Many scientists, policymakers, and engaged citizens have become concerned over the possibility that manmade greenhouse gas emissions, in particular carbon dioxide (CO2), may be causing dangerous climate change. A primary reason for this public alarm is a series of reports issued by the United Nations’ Intergovernmental Panel on Climate Change (IPCC).
In its climate models, however, the IPCC does not account for several important forcings and feedbacks in the climate system and how they affect the observed climate. Some of these overlooked forcings and feedbacks may even have the potential to offset completely the radiative forcing expected from rising atmospheric CO2.
A report from the Nongovernmental International Panel on Climate Change (NIPCC), an independent group of some 50 scientists from 15 countries, titled Climate Change Reconsidered II: Physical Science, summarizes a large body of research indicating the model-derived temperature sensitivity of Earth accepted by the IPCC is too large and negative feedbacks in the climate system reduce that sensitivity to values an order of magnitude smaller.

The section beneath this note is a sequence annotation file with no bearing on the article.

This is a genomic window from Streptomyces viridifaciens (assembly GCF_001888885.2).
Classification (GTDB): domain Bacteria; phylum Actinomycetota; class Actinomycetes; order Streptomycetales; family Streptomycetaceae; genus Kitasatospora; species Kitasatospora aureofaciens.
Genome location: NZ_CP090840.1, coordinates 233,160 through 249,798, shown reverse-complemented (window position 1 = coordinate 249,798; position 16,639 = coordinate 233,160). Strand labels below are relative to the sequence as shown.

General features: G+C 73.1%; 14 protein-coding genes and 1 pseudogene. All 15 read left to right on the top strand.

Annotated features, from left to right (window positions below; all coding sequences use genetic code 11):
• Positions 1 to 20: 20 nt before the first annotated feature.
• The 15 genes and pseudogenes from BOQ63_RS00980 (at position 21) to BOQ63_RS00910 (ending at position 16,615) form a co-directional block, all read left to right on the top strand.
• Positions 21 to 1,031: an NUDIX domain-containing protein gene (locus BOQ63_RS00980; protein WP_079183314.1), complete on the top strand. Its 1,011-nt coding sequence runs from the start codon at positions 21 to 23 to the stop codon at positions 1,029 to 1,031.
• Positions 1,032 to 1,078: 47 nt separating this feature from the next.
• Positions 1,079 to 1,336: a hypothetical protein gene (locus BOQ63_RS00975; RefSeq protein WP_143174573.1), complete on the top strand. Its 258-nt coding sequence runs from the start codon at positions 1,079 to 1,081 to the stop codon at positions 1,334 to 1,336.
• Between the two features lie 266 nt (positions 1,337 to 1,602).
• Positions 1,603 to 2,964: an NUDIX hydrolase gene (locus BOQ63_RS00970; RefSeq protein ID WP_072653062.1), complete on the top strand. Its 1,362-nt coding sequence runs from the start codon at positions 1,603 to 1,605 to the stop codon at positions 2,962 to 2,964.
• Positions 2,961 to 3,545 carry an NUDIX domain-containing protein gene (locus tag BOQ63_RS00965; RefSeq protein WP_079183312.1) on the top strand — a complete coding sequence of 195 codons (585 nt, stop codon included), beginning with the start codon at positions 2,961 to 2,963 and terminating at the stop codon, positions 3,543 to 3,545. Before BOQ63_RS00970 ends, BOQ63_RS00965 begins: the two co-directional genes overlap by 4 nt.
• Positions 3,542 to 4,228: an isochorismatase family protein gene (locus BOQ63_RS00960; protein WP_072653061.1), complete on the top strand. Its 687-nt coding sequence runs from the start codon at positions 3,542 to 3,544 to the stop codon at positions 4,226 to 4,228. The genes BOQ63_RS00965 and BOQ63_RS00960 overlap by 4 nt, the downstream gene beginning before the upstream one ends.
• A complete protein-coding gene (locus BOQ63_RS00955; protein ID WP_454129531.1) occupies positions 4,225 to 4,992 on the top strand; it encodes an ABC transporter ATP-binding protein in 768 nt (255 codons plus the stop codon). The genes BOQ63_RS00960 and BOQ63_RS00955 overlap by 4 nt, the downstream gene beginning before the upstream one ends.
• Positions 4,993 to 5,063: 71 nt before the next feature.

For example, methane and nitrous oxide are two gases that can affect climate. The IPCC has taken both of these factors into account and used them in its models to predict temperature increases. The research examined in CCR-II found atmospheric methane observations over the past two decades are far below the values projected by the IPCC in each of its Assessment Reports. The IPCC’s temperature projections, which incorporate this inflated influence, should be revised downward to account for this discrepancy.
Other negative feedbacks on climate sensitivity that are either discounted or underestimated by the IPCC include increases in low-level clouds in response to enhanced atmospheric water vapor, increases in ocean emissions of dimethyl sulfide (DMS), and the presence and total cooling effect of both natural and industrial aerosols.
The factors affecting the climate are not limited to those mentioned here. Several other important negative forcings and feedbacks exist in nature, about which little is known or acknowledged by the IPCC. Such forcings and feedbacks have been shown by multiple scientific studies to significantly influence Earth’s climate to a degree comparable to that of projected anthropogenic-induced global warming. Until the IPCC includes such factors, its model output should not be used to guide public policy formulation until they have been validated and shown to have predictive value.